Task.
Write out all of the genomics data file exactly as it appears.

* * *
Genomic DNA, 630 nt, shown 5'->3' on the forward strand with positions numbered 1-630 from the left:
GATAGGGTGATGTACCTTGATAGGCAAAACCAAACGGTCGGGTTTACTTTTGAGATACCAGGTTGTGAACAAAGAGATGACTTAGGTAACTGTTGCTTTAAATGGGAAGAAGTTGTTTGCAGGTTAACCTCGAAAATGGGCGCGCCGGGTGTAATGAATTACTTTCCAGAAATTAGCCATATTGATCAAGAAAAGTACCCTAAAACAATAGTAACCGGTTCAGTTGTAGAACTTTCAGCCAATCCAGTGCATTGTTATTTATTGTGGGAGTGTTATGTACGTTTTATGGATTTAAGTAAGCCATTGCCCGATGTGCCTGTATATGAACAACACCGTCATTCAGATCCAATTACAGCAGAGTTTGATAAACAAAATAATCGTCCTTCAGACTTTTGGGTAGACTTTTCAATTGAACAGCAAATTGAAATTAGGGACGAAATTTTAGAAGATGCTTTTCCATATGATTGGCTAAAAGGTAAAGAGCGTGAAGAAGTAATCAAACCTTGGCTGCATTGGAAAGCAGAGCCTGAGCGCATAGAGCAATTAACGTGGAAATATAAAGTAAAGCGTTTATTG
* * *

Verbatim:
Genomic DNA, 630 nt, shown 5'->3' on the forward strand with positions numbered 1-630 from the left:
GATAGGGTGATGTACCTTGATAGGCAAAACCAAACGGTCGGGTTTACTTTTGAGATACCAGGTTGTGAACAAAGAGATGACTTAGGTAACTGTTGCTTTAAATGGGAAGAAGTTGTTTGCAGGTTAACCTCGAAAATGGGCGCGCCGGGTGTAATGAATTACTTTCCAGAAATTAGCCATATTGATCAAGAAAAGTACCCTAAAACAATAGTAACCGGTTCAGTTGTAGAACTTTCAGCCAATCCAGTGCATTGTTATTTATTGTGGGAGTGTTATGTACGTTTTATGGATTTAAGTAAGCCATTGCCCGATGTGCCTGTATATGAACAACACCGTCATTCAGATCCAATTACAGCAGAGTTTGATAAACAAAATAATCGTCCTTCAGACTTTTGGGTAGACTTTTCAATTGAACAGCAAATTGAAATTAGGGACGAAATTTTAGAAGATGCTTTTCCATATGATTGGCTAAAAGGTAAAGAGCGTGAAGAAGTAATCAAACCTTGGCTGCATTGGAAAGCAGAGCCTGAGCGCATAGAGCAATTAACGTGGAAATATAAAGTAAAGCGTTTATTG